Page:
20. 20. Impact level • Exposure: Significant increases in temperature • Sensitivity: Improved breeds less resilient, low margins heightened stress levels, higher costs of production • Impact level: Reduced margins/competitiveness: increased costs of production 20
  21. 21. Adaptation capacity and vulnerability level • Adaptation capacity: Internal capacity of breeds is relatively low, but higher than purebreds. External capacity limited by availability and quality of services and available capital to invest in small landless operations. Vulnerability level: 21
  22. 22. Livestock systems vulnerability Impact Adaptive capacity Vulnerability Smallholder cattle/buffalo Low Low Medium Dairy/large commercial Very high High High Small commercial pig High Medium High Smallholder low input pig Low Low Medium Small commercial chicken Very high Low Very high Scavenging chicken Low Low Medium Field running layer duck Very low Low Low 22
  23. 23. Commercial 23 Higher stress systems: Various scales Wealthier households Higher vulnerability to increase T: increased costs of production Higher vulnerability to increased disease risk, and responses due to investment Low input, low productivity systems: Poorer households Low vulnerability to T increase Higher vulnerability to increased disease risk, loss of coping mechanism Pigs Low input
  24. 24. Low input systems: Generally poorer households Lower vulnerability to T increase Part of broad livelihood portfolio, often associated with vulnerable groups Small commercial Higher stress systems: Relatively wealthier households, higher investment Higher vulnerability to increase T: increased costs of production 24 Chicken Low input
  25. 25. Low input systems 25 Low stress systems: poorer households Seasonal low nutritional levels, reducing value, increasing disease risk. In very high T periods reduced ability to work, negative effects on reproduction Bovines
  26. 26. Wild species vulnerability Impact Adaptive capacity Vulnerability Banteng (esp. Mondul Kiri) High Very low Very high* Eld’s Deer (esp. Mondul Kiri) High Very low Very high* Sus Scrofa Low Very low High Wild Poultry Medium Very low High *Assuming greater human and domestic stock incursion into habitats  disease risks, hunting etc 26
  27. 27. ADAPTATION STRATEGIES Hotspots 27
  28. 28. Guiding priorities • Nutritional levels • Disease risk • Housing • Production planning and offtake • Access to markets 28 Closely interrelated, a multifaceted approach will be required Prioritization and phasing requires assessment in the local context
  29. 29. Increase internal adaptive capacity • Reduce undernourishment by increasing the quality and quantity of feed production, storage and the nutritional balance of diets. – Improve use of current resources e.g. crop residues, wild forages – Increase forage cultivation – Technology transfer e.g. seed, cultivation practices, preservation • Reduce grazing pressure on protected areas, reducing contact and risk of disease/hunting Animal Nutrition 29 Key systems: smallholder bovines, low input pigs Key hotspots: Mondulkiri, Khammouan
  30. 30. Disease risk reduction Increase adaptive capacity (internal and external) • Increase internal resistance to disease – Increase nutritional status and body condition – Increase use of vaccinations • Reduce disease challenges – Improve biosecurity • EcoHealth/OneHealth approaches – Animal health in relation to social, environmental and human health considerations • Key systems: All systems • Key hotspots: Kien Giang, Chiang Rai 30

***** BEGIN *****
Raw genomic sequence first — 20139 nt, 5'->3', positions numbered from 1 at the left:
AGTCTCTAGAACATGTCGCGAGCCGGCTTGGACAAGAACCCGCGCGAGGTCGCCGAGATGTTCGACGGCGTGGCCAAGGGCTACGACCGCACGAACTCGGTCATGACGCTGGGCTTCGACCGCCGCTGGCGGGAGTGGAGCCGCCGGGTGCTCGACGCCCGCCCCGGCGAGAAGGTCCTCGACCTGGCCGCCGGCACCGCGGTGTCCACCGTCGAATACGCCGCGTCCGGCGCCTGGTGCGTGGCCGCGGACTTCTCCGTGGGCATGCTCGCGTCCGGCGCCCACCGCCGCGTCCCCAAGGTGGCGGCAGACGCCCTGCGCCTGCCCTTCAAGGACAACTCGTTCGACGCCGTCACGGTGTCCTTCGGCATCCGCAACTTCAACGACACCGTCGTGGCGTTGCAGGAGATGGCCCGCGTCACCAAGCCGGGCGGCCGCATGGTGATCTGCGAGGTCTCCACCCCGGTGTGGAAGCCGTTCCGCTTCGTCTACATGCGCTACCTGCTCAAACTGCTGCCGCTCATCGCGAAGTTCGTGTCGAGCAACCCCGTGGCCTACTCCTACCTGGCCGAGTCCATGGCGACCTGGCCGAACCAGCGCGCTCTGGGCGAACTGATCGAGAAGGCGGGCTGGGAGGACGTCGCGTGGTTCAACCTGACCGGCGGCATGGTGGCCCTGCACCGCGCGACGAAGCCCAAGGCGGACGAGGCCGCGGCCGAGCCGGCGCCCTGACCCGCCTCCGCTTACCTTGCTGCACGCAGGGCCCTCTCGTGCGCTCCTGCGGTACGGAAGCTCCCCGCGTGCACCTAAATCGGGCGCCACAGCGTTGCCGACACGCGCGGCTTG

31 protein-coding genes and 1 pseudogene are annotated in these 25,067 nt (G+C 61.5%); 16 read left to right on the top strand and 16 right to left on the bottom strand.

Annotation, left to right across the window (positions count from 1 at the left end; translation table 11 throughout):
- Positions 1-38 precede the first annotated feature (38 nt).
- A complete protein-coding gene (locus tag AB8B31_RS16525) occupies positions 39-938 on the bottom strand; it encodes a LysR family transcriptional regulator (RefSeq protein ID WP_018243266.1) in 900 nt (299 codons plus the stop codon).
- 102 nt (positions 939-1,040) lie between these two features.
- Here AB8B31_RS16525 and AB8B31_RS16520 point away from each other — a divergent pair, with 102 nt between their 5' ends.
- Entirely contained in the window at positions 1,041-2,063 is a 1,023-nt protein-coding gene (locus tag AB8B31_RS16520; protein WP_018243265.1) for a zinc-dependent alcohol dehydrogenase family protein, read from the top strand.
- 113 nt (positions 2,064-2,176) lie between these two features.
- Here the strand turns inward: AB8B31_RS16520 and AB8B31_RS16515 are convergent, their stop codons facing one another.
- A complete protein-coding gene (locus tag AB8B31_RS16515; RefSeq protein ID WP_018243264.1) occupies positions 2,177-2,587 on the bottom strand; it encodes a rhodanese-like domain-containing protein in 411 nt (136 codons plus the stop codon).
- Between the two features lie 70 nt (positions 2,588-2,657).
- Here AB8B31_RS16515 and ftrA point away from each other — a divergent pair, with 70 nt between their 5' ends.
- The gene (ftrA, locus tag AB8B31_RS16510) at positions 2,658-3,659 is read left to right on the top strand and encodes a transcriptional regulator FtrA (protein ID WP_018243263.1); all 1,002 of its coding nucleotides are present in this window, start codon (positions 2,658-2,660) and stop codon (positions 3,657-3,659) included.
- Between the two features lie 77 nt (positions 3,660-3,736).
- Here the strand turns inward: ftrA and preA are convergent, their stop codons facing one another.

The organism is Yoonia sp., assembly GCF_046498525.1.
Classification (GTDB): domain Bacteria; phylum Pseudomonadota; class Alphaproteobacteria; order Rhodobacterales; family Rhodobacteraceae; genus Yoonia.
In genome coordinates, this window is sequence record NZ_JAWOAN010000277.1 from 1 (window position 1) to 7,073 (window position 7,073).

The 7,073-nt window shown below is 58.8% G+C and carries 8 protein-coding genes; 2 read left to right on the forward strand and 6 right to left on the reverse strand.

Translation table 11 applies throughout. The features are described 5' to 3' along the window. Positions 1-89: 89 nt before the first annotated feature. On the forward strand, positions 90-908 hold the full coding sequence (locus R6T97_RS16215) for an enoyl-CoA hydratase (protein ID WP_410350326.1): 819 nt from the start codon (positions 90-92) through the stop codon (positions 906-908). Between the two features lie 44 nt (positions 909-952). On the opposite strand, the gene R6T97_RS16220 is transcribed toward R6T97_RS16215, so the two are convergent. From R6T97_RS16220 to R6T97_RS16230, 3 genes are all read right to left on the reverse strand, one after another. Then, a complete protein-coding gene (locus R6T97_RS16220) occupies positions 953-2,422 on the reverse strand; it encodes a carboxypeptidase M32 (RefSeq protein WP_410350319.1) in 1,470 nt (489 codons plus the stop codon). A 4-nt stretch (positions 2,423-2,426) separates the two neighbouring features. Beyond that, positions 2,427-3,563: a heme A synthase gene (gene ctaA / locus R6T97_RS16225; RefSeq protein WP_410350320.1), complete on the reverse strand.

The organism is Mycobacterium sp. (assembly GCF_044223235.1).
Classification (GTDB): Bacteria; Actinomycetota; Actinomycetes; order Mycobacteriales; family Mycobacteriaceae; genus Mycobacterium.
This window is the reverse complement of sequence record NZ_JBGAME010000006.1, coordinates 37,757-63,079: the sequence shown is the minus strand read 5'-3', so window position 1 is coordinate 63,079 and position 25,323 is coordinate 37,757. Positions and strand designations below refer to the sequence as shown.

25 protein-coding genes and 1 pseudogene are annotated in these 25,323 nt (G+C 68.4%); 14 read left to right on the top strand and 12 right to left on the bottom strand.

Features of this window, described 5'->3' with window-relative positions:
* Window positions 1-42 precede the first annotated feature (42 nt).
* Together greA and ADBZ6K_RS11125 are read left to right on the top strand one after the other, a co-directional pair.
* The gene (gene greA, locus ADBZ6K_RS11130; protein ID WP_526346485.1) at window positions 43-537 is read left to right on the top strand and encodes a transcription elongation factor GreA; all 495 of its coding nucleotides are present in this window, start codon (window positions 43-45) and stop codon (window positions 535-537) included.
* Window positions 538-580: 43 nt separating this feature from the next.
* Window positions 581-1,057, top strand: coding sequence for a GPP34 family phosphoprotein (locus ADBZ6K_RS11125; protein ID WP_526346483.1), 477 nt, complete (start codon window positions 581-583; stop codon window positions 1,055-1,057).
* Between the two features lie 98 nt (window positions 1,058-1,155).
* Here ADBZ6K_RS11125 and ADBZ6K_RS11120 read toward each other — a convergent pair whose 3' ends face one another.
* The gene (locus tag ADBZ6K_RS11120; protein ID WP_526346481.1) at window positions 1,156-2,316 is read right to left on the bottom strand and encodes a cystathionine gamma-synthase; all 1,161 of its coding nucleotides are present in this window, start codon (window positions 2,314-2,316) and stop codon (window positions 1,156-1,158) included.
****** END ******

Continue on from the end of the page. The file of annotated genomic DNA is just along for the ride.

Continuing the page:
31. 31. Housing Reduce exposure of sensitive systems • Improve housing location and design to maximise natural ventilating effects • Key systems: small commercial pig and poultry • Key hotspots: Kien Giang, Chiang Rai 31
  32. 32. Production planning and offtake Reduce exposure and sensitivity, increase internal adaptive capacity • Improve production planning – Reproduction management in breeder herds/flocks e.g. improve recognition of oestrus, reduce inbreeding, consider early weaning. 32 • Increase offtake rates, where beneficial: – Controlled destocking/reducing stock density to reduce pressure on stock, land and/or nucleus herd/flock – Flood and drought prone areas will benefit most • Key systems: low input cattle, pig and poultry systems • Key hotspots: Gia Lai, Mondulkiri, Khammouan
  33. 33. Access to markets • Increase access to input and output markets: to reduce input costs (costs) and increase prices received (incomes) i.e. increasing profits. • Key systems: Livestock producers in remote areas • Key hotspots: Mondulkiri, Khammouan, Gia Lai 33 Increase adaptive capacity, reduce sensitivity
  35. 35. • Low-input systems ‘local’ breeds: greater internal adaptive capacity to climate change but lower external adaptive capacity. – Climate change will exacerbate nutritional problems reducing value and increasing disease risk in many areas • Small/medium ‘commercial’ systems raising higher performance breeds under greater stress: lower internal adaptive capacity but typically greater external capacity to adapt to climate changes. – Temperature increases will increase costs of production • Climate change will alter disease risks for all livestock systems; in concert with other developments disease risk is likely to increase. • Wild species in the LMB most threatened by changes in bovine production practices, increases in grazing of protected areas will increase the risk of disease transmission and the threat of hunting Summary conclusions 35
  36. 36. Basin Climate Change Adaptation Strategy for Livestock:  Improve animal nutrition among smallholder low input systems, particularly bovines 36 Nutrition Markets Animal Health  Reduce disease risks for all livestock systems by increasing disease resilience and minimising disease challenges  Increase smallholder access to and information on input, service and product markets Priorities
  37. 37. THANK YOU